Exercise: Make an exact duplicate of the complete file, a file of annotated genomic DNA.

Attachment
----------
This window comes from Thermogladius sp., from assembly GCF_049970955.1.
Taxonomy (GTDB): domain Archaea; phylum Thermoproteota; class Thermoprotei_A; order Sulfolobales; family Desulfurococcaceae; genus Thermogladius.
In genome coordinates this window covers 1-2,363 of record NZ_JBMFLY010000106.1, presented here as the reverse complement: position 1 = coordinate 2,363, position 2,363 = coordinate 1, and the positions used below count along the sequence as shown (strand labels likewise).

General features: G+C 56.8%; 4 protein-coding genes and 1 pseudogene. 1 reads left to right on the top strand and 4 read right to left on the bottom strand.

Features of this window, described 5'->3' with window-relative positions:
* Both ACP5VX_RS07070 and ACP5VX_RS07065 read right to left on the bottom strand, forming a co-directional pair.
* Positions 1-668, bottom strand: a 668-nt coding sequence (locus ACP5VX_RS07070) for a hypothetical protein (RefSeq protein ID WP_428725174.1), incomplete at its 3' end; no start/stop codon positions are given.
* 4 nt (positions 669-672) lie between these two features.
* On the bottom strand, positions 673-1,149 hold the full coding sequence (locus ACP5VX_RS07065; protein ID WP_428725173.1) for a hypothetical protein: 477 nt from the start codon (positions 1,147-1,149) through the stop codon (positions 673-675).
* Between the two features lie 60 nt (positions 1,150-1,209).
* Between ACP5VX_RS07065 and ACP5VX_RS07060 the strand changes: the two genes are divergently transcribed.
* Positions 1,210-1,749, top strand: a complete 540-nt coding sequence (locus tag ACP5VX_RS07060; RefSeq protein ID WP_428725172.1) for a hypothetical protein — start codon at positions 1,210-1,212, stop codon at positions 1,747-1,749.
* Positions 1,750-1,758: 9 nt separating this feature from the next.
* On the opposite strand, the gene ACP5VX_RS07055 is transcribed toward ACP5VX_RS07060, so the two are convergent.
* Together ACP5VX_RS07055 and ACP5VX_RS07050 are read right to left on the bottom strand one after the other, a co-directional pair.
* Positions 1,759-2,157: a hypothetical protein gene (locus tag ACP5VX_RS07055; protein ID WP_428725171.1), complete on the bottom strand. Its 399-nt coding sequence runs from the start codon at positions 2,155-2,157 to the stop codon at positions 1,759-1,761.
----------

This window comes from Thermogladius sp., from assembly GCF_049970955.1.
Taxonomy (GTDB): domain Archaea; phylum Thermoproteota; class Thermoprotei_A; order Sulfolobales; family Desulfurococcaceae; genus Thermogladius.
In genome coordinates this window covers 1-2,363 of record NZ_JBMFLY010000106.1, presented here as the reverse complement: position 1 = coordinate 2,363, position 2,363 = coordinate 1, and the positions used below count along the sequence as shown (strand labels likewise).

General features: G+C 56.8%; 4 protein-coding genes and 1 pseudogene. 1 reads left to right on the top strand and 4 read right to left on the bottom strand.

Features of this window, described 5'->3' with window-relative positions:
* Both ACP5VX_RS07070 and ACP5VX_RS07065 read right to left on the bottom strand, forming a co-directional pair.
* Positions 1-668, bottom strand: a 668-nt coding sequence (locus ACP5VX_RS07070) for a hypothetical protein (RefSeq protein ID WP_428725174.1), incomplete at its 3' end; no start/stop codon positions are given.
* 4 nt (positions 669-672) lie between these two features.
* On the bottom strand, positions 673-1,149 hold the full coding sequence (locus ACP5VX_RS07065; protein ID WP_428725173.1) for a hypothetical protein: 477 nt from the start codon (positions 1,147-1,149) through the stop codon (positions 673-675).
* Between the two features lie 60 nt (positions 1,150-1,209).
* Between ACP5VX_RS07065 and ACP5VX_RS07060 the strand changes: the two genes are divergently transcribed.
* Positions 1,210-1,749, top strand: a complete 540-nt coding sequence (locus tag ACP5VX_RS07060; RefSeq protein ID WP_428725172.1) for a hypothetical protein — start codon at positions 1,210-1,212, stop codon at positions 1,747-1,749.
* Positions 1,750-1,758: 9 nt separating this feature from the next.
* On the opposite strand, the gene ACP5VX_RS07055 is transcribed toward ACP5VX_RS07060, so the two are convergent.
* Together ACP5VX_RS07055 and ACP5VX_RS07050 are read right to left on the bottom strand one after the other, a co-directional pair.
* Positions 1,759-2,157: a hypothetical protein gene (locus tag ACP5VX_RS07055; protein ID WP_428725171.1), complete on the bottom strand. Its 399-nt coding sequence runs from the start codon at positions 2,155-2,157 to the stop codon at positions 1,759-1,761.